At the end of the story the scholar of the law cannot bring himself to answer Jesus’ question. "Who is neighbor to this man?" The answer is "the one who showed mercy." This is a switch. The Samaritan was moved to compassion. Yet the scholar doesn’t use that name. Mercy is compassion moved to action by mercy.

We can take away several thoughts from this encounter of the scholar of the law with Jesus.

The scholar of the law came to try Jesus’ motivation as a criminal is tried in a court of law. He reached into himself and from the pride that resided there wanted to know how to inherit eternal life. His belief was that he could inherit by his own efforts, that salvation was a matter of following laws and precepts. Jesus’ story of the Samaritan turned that pride on its head. It wasn’t compliance with rules and rituals but something more that was more demanding than obedience to rules.

The priest and the Levite belonged to groups that lead assemblies of faithful into a closer union with God. But it was not God alone that this union had as its object. Loving one’s neighbor is as important. Jesus’ story points out those feelings of compassion are not enough. Compassion must lead to mercy. And mercy includes action for the other’s need. Compassion turns inward to safety of self. Mercy turns to loving the other. Martin Luther King, Jr. put it this way: "The priest and Levite ask, ‘What will happen to me if I help this man?’ The Samaritan instead asks, ‘If I don’t help this man, what will happen to him?’"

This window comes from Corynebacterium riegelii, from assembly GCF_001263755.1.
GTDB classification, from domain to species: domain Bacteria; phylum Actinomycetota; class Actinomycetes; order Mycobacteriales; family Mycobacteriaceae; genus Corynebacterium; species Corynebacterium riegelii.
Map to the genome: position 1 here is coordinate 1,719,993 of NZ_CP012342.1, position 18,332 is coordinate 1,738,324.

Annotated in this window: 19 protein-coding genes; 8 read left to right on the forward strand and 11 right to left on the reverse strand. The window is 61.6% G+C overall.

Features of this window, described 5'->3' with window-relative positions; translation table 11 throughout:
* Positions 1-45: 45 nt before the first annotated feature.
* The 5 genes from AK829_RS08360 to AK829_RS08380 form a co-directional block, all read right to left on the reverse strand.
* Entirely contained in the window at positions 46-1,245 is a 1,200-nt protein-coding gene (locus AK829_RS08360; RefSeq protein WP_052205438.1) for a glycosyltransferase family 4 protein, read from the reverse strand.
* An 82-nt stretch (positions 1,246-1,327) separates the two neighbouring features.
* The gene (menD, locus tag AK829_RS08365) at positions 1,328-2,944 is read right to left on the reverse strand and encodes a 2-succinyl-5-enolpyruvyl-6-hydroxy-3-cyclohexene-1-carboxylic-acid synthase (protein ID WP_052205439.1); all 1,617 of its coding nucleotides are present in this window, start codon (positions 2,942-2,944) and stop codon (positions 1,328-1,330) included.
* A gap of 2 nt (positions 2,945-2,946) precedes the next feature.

The covenant of Sinai negotiated by God with Moses has as its purpose the joining together of God with his People. The ritual worship, the songs and music of the Temple are meant to instruct and to inspire the assembly to union with each other and with God. If worship is merely a matter of obligation, then we’re like the scholar who wants to know which laws are necessary for salvation. Worship and coming together in assembly encourage us, give us strength. In that ritual of remembering the practice of union with each other is begun. It must begin with compassion that moves to mercy. Our coming together is exponentially more than a matter of law and obligation. It is love for neighbor. In the practice of that love we come incrementally closer to God who loves us. Living that underlying principle brings discovery of a peace and consummate joy that is a shining light to the nations. The scholar of the law sought participation in the eternal life of God. Practicing mercy toward one another we share in the life of God. For the Jew, as for the Christian, God’s attitude toward us is identified as "loving kindness." When we imitate God’s attitude we live and live more fully. Who can wish for anything else? What else is there better than abundant interior peace and a joyful appreciation of all that is and all that was and all that can be?

Carol & Dennis Keller & Charlie (editor)